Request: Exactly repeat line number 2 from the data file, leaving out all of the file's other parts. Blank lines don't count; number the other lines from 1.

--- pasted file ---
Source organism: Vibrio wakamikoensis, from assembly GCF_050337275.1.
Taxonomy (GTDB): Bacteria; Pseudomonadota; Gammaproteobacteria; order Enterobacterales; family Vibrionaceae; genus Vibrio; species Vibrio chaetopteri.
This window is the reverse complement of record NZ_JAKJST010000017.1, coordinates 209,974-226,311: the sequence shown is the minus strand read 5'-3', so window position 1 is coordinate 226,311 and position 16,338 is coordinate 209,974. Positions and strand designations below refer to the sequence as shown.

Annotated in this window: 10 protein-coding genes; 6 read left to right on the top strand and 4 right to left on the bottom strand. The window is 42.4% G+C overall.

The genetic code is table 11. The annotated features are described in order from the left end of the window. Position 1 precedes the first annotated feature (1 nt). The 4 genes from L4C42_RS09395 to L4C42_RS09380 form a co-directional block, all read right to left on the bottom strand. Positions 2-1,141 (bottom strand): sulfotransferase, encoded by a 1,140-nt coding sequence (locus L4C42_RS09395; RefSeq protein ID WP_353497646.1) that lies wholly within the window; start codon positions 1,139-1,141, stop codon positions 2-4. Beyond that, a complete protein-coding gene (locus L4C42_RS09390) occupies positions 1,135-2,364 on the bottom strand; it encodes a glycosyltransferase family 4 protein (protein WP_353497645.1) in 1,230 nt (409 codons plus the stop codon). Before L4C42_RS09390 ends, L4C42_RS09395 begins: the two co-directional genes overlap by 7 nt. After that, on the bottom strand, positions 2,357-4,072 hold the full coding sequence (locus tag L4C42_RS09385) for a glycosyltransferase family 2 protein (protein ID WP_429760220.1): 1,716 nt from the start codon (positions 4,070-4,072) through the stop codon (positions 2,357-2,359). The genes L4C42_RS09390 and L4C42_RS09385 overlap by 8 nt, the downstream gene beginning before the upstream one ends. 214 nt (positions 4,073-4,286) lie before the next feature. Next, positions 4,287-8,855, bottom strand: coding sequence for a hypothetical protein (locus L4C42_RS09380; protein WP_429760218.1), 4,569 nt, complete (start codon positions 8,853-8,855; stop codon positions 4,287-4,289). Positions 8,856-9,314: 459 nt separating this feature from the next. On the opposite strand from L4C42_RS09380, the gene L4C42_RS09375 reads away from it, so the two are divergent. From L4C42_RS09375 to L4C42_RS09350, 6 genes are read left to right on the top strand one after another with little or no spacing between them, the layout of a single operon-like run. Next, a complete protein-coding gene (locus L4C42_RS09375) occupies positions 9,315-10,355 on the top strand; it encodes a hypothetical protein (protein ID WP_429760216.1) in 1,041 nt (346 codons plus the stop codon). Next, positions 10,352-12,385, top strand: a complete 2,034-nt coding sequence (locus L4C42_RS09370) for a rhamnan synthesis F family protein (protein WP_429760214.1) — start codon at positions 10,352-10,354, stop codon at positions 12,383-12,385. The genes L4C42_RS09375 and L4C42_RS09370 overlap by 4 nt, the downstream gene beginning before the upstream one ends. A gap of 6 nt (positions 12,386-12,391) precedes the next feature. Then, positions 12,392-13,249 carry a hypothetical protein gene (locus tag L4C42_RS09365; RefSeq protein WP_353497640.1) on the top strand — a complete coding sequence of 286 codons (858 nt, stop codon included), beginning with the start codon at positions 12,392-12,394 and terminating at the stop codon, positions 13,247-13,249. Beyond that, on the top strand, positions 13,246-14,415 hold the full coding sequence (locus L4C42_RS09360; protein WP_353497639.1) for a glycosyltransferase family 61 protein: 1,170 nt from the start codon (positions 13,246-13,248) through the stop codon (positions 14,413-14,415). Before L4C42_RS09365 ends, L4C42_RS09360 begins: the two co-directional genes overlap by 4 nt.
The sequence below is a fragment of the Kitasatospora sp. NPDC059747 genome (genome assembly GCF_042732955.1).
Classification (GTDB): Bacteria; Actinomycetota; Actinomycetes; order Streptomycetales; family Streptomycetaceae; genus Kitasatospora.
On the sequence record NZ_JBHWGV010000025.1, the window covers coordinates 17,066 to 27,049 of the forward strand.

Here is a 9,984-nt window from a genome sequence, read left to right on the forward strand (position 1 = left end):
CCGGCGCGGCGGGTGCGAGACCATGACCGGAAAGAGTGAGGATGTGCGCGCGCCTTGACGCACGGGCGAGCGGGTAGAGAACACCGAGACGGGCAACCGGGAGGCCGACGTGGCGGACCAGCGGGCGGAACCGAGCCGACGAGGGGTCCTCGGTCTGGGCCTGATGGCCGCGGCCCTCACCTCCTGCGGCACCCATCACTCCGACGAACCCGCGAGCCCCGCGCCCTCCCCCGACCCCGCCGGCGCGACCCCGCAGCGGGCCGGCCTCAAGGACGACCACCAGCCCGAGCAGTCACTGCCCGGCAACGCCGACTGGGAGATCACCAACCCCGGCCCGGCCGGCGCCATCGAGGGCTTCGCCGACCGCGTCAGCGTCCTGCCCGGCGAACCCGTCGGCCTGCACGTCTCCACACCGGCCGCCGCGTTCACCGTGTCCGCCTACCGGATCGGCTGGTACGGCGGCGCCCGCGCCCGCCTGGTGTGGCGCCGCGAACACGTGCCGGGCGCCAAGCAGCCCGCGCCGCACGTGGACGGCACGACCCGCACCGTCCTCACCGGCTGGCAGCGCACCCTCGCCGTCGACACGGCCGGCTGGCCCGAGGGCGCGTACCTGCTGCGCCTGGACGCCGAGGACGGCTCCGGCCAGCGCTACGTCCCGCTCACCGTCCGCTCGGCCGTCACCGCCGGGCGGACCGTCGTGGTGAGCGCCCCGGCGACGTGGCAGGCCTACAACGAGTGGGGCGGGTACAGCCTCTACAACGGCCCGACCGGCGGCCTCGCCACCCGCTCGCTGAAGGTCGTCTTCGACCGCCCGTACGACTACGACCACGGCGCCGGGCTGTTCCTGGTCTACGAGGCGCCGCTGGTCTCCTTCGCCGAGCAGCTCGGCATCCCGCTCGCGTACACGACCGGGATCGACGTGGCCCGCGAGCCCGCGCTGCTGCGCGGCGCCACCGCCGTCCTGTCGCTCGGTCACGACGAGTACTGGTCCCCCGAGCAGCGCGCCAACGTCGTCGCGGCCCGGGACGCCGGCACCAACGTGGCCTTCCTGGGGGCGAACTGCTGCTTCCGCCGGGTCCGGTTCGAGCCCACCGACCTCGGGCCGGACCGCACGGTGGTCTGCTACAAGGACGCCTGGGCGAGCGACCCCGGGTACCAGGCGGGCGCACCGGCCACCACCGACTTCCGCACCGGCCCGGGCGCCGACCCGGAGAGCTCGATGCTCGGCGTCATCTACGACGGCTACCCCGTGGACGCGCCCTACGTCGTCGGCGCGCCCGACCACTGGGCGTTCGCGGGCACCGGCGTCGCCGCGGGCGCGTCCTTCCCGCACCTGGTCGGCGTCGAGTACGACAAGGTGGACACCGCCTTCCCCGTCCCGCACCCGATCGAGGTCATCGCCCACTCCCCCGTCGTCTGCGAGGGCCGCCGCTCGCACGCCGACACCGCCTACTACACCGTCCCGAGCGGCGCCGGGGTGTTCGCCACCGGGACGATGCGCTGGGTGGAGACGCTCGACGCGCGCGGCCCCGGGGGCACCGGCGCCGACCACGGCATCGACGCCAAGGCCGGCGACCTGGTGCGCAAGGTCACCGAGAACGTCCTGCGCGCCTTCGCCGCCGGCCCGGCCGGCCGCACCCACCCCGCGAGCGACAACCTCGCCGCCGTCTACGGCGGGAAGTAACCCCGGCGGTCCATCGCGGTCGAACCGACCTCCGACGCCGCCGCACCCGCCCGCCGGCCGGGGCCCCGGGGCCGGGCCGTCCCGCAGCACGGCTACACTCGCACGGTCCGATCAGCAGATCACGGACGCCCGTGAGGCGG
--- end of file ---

Taxonomy (GTDB): Bacteria; Pseudomonadota; Gammaproteobacteria; order Enterobacterales; family Vibrionaceae; genus Vibrio; species Vibrio chaetopteri.